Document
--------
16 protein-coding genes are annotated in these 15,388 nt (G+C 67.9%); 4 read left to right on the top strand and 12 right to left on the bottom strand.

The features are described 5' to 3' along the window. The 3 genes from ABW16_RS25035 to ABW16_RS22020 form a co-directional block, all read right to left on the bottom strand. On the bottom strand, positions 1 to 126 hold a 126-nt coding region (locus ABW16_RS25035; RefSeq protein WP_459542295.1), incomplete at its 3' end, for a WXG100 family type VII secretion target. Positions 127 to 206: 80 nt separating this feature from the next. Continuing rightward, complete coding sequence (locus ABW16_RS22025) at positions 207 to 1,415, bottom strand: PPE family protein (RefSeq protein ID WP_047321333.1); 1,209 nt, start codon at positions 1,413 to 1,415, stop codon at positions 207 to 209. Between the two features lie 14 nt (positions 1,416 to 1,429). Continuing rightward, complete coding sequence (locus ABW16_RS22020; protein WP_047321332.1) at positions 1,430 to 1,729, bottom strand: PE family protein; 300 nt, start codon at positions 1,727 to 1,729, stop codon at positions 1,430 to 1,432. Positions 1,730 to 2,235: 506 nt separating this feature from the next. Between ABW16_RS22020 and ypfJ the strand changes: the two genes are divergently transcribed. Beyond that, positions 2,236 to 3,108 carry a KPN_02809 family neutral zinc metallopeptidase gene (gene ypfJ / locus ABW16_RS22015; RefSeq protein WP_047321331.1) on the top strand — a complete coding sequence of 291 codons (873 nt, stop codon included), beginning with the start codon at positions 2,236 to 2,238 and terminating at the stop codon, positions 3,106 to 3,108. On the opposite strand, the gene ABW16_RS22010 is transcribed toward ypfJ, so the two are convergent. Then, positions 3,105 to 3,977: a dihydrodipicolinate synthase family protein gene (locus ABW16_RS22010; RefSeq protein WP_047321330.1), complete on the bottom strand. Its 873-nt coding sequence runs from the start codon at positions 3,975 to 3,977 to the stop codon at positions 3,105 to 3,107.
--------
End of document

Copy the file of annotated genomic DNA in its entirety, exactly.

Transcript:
16 protein-coding genes are annotated in these 15,388 nt (G+C 67.9%); 4 read left to right on the top strand and 12 right to left on the bottom strand.

The features are described 5' to 3' along the window. The 3 genes from ABW16_RS25035 to ABW16_RS22020 form a co-directional block, all read right to left on the bottom strand. On the bottom strand, positions 1 to 126 hold a 126-nt coding region (locus ABW16_RS25035; RefSeq protein WP_459542295.1), incomplete at its 3' end, for a WXG100 family type VII secretion target. Positions 127 to 206: 80 nt separating this feature from the next. Continuing rightward, complete coding sequence (locus ABW16_RS22025) at positions 207 to 1,415, bottom strand: PPE family protein (RefSeq protein ID WP_047321333.1); 1,209 nt, start codon at positions 1,413 to 1,415, stop codon at positions 207 to 209. Between the two features lie 14 nt (positions 1,416 to 1,429). Continuing rightward, complete coding sequence (locus ABW16_RS22020; protein WP_047321332.1) at positions 1,430 to 1,729, bottom strand: PE family protein; 300 nt, start codon at positions 1,727 to 1,729, stop codon at positions 1,430 to 1,432. Positions 1,730 to 2,235: 506 nt separating this feature from the next. Between ABW16_RS22020 and ypfJ the strand changes: the two genes are divergently transcribed. Beyond that, positions 2,236 to 3,108 carry a KPN_02809 family neutral zinc metallopeptidase gene (gene ypfJ / locus ABW16_RS22015; RefSeq protein WP_047321331.1) on the top strand — a complete coding sequence of 291 codons (873 nt, stop codon included), beginning with the start codon at positions 2,236 to 2,238 and terminating at the stop codon, positions 3,106 to 3,108. On the opposite strand, the gene ABW16_RS22010 is transcribed toward ypfJ, so the two are convergent. Then, positions 3,105 to 3,977: a dihydrodipicolinate synthase family protein gene (locus ABW16_RS22010; RefSeq protein WP_047321330.1), complete on the bottom strand. Its 873-nt coding sequence runs from the start codon at positions 3,975 to 3,977 to the stop codon at positions 3,105 to 3,107.